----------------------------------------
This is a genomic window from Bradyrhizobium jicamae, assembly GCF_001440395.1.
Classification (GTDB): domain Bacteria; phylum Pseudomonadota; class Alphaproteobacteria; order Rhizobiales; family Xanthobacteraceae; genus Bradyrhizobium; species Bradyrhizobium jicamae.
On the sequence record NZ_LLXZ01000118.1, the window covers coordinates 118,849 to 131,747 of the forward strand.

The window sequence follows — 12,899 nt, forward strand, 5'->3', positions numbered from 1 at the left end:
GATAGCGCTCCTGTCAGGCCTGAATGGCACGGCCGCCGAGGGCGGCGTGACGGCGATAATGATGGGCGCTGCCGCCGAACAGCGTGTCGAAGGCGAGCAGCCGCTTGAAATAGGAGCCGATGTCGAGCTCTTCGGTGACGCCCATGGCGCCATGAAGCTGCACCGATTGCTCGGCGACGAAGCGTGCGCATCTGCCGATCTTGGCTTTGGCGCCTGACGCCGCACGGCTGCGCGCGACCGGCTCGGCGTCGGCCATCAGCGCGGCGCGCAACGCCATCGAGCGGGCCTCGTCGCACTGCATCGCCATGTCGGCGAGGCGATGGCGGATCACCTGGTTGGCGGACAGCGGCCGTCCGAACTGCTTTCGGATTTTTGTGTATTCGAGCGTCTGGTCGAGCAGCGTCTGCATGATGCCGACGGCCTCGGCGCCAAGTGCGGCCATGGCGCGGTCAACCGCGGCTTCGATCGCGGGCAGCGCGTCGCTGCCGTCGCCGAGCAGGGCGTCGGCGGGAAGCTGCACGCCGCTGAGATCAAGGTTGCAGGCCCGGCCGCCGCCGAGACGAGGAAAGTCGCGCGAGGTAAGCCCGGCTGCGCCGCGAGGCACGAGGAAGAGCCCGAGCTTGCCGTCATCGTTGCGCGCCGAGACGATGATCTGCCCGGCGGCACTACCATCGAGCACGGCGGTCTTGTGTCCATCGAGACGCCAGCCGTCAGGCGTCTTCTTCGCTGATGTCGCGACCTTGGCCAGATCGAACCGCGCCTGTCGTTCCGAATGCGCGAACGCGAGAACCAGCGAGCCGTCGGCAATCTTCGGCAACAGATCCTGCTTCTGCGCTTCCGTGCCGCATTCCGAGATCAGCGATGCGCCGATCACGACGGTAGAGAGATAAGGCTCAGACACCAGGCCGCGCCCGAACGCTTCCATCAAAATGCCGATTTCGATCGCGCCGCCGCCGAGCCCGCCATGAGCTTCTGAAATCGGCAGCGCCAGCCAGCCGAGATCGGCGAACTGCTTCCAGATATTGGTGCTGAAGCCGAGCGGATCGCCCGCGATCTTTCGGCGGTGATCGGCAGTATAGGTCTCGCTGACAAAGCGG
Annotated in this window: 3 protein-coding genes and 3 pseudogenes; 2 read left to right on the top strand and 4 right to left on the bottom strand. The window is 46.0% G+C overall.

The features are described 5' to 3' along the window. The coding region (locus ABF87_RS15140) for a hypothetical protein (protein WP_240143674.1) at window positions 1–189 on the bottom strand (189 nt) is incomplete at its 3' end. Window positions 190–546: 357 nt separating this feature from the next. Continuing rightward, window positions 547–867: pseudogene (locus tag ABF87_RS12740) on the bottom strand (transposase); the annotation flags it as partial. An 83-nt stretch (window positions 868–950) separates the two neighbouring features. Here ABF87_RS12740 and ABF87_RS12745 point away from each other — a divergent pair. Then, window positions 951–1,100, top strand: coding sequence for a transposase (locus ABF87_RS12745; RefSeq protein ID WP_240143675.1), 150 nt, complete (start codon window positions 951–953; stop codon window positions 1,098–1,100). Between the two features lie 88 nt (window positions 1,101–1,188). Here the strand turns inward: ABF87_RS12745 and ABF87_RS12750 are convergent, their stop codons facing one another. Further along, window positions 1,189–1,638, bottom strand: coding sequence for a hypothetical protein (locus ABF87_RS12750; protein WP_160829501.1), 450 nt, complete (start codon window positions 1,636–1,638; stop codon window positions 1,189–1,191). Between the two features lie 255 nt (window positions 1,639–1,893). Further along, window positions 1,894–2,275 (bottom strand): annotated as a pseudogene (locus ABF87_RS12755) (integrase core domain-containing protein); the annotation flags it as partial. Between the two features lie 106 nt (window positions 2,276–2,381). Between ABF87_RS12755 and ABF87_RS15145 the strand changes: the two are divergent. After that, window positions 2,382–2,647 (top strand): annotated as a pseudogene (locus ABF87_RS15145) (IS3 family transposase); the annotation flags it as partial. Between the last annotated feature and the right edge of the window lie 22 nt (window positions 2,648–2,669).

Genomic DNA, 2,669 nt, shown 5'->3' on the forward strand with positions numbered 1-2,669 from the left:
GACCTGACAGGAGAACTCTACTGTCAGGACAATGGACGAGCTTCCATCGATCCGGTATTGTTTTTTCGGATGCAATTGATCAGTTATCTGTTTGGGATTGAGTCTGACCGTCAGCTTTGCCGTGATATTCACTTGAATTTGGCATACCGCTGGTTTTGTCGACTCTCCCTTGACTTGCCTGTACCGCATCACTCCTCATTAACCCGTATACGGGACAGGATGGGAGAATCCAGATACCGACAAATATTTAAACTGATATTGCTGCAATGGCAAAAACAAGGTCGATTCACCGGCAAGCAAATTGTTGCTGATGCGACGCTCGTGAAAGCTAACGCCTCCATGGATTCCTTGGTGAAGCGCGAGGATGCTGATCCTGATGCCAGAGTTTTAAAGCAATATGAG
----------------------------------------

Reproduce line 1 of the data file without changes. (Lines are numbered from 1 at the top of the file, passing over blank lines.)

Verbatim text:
This is a genomic window from Bradyrhizobium jicamae, assembly GCF_001440395.1.